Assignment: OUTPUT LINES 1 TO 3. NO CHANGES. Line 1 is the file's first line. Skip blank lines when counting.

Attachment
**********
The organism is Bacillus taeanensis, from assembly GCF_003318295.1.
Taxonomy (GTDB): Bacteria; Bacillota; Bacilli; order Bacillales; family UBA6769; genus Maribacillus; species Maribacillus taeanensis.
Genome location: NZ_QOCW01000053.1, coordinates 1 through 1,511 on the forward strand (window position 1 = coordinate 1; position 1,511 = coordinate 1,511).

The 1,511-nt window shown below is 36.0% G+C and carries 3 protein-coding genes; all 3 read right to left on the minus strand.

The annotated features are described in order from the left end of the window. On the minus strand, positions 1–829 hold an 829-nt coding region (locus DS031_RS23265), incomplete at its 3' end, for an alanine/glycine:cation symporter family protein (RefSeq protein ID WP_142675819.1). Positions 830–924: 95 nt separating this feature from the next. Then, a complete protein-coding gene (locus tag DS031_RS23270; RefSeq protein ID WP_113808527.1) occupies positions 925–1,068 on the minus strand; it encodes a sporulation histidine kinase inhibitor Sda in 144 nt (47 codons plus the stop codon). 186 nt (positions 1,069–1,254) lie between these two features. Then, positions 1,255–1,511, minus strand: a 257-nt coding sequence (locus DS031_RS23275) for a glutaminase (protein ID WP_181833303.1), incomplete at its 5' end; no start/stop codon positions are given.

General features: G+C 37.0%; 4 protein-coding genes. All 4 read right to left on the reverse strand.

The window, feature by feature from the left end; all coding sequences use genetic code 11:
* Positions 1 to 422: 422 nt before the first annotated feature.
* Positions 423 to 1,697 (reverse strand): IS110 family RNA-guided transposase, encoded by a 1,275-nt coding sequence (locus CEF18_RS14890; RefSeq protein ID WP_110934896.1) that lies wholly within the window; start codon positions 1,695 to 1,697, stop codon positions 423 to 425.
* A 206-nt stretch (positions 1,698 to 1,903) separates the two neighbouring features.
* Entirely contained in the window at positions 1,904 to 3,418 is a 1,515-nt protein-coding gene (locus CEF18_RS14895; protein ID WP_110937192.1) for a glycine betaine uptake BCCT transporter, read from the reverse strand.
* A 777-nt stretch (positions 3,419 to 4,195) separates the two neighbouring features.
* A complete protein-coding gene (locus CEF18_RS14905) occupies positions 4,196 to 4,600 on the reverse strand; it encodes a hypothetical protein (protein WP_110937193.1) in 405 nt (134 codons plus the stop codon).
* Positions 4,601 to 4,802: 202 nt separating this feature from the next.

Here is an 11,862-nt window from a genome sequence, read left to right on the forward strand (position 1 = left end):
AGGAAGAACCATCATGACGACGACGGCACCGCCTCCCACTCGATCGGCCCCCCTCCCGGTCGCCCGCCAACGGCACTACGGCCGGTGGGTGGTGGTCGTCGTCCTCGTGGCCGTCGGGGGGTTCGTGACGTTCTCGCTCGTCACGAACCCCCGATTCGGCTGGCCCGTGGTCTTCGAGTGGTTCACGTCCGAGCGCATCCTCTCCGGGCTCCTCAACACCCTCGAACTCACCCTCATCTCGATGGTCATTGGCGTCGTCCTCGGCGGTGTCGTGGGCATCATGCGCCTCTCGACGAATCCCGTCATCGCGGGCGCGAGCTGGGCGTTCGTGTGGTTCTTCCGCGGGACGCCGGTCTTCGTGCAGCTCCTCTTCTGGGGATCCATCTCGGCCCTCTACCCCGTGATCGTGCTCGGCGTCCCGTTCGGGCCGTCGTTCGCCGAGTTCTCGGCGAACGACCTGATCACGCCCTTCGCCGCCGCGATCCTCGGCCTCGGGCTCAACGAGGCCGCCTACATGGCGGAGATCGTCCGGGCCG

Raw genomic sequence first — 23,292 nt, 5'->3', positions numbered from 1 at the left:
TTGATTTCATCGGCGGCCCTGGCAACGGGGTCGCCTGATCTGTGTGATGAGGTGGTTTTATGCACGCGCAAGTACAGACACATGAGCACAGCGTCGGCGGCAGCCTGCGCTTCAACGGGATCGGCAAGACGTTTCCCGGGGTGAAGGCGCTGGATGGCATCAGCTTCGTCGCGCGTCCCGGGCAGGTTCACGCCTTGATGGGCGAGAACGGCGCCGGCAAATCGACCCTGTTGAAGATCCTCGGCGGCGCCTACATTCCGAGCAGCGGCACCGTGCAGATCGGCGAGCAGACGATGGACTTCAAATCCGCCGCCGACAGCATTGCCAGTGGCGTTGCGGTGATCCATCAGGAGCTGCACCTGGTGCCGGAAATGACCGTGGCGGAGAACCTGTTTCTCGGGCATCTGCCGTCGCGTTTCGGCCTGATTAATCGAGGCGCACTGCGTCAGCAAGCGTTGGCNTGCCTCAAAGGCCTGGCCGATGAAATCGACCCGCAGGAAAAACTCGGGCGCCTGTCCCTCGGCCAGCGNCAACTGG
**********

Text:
The organism is Bacillus taeanensis, from assembly GCF_003318295.1.
Taxonomy (GTDB): Bacteria; Bacillota; Bacilli; order Bacillales; family UBA6769; genus Maribacillus; species Maribacillus taeanensis.
Genome location: NZ_QOCW01000053.1, coordinates 1 through 1,511 on the forward strand (window position 1 = coordinate 1; position 1,511 = coordinate 1,511).